It also treats abortion with care while never really leaning to one side of the spectrum or the other politically wise. Comedically it's on par with a lot of straight up comedies, but it separates itself by having true moments of drama. Props to the entire cast for creating these real characters who everyone can relate to. I think Jenny Slate will be a powerhouse in comedy if she chooses the right roles for herself. Obvious Child is a great short little indie film that's definitely worth watching.

+Slate's star making performance

+Real characters

+With real dramatic situations

+Good mix of comedy and true emotion

-Humor a bit over-the-top at times

8.4/10

Reviewed by Brent Hankins 10 / 10

A genuine and authentic look at womanhood, featuring a truly star-making lead performance.

Over the years, the film industry has churned out plenty of comedies about the perils of dealing with unexpected pregnancy, but never has the subject been approached from such a refreshingly different point of view than in Gillian Robespierre's Obvious Child.

Donna (Jenny Slate) is an aspiring stand-up comedian whose relationship with her long-term boyfriend has just come to a screeching halt, courtesy of his philandering. Angry and despondent, Donna unleashes her frustration onstage, crashing and burning in front of the audience before finding solace in genuine nice guy Max (Jake Lacy), with whom she shares a few drinks - and a bed.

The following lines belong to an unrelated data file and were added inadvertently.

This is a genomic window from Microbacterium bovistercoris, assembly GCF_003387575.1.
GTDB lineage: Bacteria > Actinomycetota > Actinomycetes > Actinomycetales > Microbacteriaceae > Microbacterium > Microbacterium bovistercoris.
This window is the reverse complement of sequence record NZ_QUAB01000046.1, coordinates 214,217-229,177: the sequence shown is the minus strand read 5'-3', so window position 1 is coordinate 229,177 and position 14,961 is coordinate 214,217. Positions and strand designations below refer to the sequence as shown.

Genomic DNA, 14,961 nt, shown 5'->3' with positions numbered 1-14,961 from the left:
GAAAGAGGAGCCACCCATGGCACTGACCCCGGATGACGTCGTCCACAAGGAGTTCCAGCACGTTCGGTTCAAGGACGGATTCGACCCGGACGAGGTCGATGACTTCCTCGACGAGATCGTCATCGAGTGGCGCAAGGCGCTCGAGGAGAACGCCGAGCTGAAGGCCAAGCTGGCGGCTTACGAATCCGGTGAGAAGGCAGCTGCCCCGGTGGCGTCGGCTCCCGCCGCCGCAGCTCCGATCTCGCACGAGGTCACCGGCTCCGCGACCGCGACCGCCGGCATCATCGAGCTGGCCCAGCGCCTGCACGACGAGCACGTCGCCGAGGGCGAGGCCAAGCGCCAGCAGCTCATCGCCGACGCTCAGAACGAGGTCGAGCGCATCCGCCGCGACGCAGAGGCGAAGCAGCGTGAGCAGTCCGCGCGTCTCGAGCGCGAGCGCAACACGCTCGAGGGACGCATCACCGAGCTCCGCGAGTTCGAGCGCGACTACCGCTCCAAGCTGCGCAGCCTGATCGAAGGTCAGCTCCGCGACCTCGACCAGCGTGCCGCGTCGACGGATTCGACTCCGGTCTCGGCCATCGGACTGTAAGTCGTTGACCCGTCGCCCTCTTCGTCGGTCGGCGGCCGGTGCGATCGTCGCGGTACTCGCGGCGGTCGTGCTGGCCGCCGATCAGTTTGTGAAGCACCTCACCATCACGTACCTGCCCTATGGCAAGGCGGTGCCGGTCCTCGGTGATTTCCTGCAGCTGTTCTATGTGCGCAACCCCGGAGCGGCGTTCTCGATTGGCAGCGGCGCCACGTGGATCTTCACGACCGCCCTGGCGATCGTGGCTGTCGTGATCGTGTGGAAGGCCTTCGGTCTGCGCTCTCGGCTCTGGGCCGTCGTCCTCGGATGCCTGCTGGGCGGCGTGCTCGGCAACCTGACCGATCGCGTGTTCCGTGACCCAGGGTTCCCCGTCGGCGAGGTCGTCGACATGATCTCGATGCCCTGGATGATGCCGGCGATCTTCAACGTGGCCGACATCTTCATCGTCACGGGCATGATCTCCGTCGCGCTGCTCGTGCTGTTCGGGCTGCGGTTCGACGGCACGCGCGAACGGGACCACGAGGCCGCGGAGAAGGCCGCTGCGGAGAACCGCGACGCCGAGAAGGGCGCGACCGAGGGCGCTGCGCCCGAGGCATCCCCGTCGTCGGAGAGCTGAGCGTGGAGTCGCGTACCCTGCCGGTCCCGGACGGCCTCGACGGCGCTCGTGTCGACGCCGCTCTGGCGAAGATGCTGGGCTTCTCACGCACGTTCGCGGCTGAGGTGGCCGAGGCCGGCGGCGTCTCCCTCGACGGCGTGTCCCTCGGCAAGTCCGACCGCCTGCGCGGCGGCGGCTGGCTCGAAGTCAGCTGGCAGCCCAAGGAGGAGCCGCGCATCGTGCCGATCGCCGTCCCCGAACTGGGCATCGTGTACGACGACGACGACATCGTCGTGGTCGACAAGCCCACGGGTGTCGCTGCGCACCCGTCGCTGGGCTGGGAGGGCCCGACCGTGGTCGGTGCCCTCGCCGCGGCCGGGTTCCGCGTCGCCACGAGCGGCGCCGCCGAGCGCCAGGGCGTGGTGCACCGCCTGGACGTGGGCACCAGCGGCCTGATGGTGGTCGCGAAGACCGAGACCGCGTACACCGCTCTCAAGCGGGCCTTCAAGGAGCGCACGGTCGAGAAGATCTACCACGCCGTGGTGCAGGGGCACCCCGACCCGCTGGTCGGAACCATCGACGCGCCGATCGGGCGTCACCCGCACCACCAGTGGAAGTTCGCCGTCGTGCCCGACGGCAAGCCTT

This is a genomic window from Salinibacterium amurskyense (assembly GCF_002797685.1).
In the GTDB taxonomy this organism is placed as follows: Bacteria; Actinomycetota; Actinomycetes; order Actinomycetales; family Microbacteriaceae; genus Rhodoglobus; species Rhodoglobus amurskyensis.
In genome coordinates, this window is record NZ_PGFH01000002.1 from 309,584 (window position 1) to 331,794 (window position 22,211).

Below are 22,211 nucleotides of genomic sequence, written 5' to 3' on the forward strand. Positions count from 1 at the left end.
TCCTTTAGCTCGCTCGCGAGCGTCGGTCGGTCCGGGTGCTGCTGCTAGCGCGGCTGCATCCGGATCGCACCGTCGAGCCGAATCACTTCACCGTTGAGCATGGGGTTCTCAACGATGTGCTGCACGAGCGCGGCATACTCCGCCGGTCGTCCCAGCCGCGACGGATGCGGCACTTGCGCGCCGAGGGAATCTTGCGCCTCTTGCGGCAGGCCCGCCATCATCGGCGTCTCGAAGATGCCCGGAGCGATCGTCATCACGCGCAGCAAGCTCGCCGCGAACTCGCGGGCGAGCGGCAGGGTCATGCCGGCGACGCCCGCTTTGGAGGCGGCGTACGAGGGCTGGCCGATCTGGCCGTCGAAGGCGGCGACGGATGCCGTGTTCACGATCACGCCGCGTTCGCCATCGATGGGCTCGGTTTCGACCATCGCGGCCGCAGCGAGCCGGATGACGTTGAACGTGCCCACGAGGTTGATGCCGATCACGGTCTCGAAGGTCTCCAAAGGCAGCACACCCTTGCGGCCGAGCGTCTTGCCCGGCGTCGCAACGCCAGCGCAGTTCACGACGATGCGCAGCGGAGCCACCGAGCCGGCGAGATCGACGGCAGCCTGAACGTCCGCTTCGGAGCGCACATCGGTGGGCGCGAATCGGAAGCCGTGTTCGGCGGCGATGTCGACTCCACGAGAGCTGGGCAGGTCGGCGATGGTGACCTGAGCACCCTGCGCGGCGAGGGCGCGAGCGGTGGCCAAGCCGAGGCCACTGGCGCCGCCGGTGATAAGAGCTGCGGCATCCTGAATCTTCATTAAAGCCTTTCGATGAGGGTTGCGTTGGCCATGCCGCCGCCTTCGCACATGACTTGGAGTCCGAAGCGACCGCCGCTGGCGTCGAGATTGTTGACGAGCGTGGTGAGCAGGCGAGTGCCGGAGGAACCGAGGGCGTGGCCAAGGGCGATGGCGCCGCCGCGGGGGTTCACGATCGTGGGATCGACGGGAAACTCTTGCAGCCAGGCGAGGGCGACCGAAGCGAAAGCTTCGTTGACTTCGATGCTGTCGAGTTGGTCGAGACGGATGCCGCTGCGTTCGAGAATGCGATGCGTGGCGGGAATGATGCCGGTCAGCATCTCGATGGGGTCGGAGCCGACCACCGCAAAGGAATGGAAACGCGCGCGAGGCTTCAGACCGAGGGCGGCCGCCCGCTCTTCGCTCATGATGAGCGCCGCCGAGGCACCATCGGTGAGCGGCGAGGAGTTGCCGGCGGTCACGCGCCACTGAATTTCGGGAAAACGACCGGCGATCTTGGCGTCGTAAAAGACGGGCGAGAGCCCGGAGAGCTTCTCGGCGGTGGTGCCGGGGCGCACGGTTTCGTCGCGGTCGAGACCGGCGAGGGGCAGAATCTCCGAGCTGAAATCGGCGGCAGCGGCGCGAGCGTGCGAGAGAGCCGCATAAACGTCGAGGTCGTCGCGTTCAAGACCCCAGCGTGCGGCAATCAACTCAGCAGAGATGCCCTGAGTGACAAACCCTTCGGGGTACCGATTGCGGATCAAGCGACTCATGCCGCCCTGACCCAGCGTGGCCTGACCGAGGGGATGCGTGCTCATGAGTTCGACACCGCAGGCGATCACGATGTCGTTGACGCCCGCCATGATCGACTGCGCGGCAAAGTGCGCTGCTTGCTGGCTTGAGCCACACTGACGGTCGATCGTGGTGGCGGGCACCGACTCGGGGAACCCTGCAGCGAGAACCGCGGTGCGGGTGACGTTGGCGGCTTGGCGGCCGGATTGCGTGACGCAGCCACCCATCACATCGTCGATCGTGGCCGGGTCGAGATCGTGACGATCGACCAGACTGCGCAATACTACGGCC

When Donna discovers a few weeks later that she's pregnant, her life is thrown into upheaval. A child certainly isn't on her list of desired acquisitions, and after evaluating her options with best friend Nellie (Gaby Hoffmann), she elects to have an abortion. There's just one problem: Max, the one-night stand who also happens to be the sweetest, most courteous person Donna has ever met, and is obviously interested in more than just a casual fling.

Obvious Child differs from other pregnancy rom-coms by approaching a uniquely feminine issue from a decidedly feminine point of view. This is Donna's story, and while the film is most definitely a comedy, it treats the subject matter with respect and dignity. It's also a standout performance from Slate, who runs the full gamut of the emotional spectrum, gleefully reveling in Donna's raunchy stand-up act one moment, and losing herself in a tearjerking scene between Donna and her overbearing (but not unloving) mother in the next.

Obvious Child will likely bear the unfortunate distinction of being known as "the abortion movie," but to oversimplify the film and marginalize it in such a manner is a huge disservice. Yes, it deals with abortion, but more importantly, it deals with womanhood in a way that few films have ever dared. It's an authentic, emotional, and yes, hilarious portrait of a young woman trying to find her way, and should be considered a landmark achievement in feminist filmmaking.

-- Brent Hankins

Read more IMDb reviews

0 Comments

Be the first to leave a comment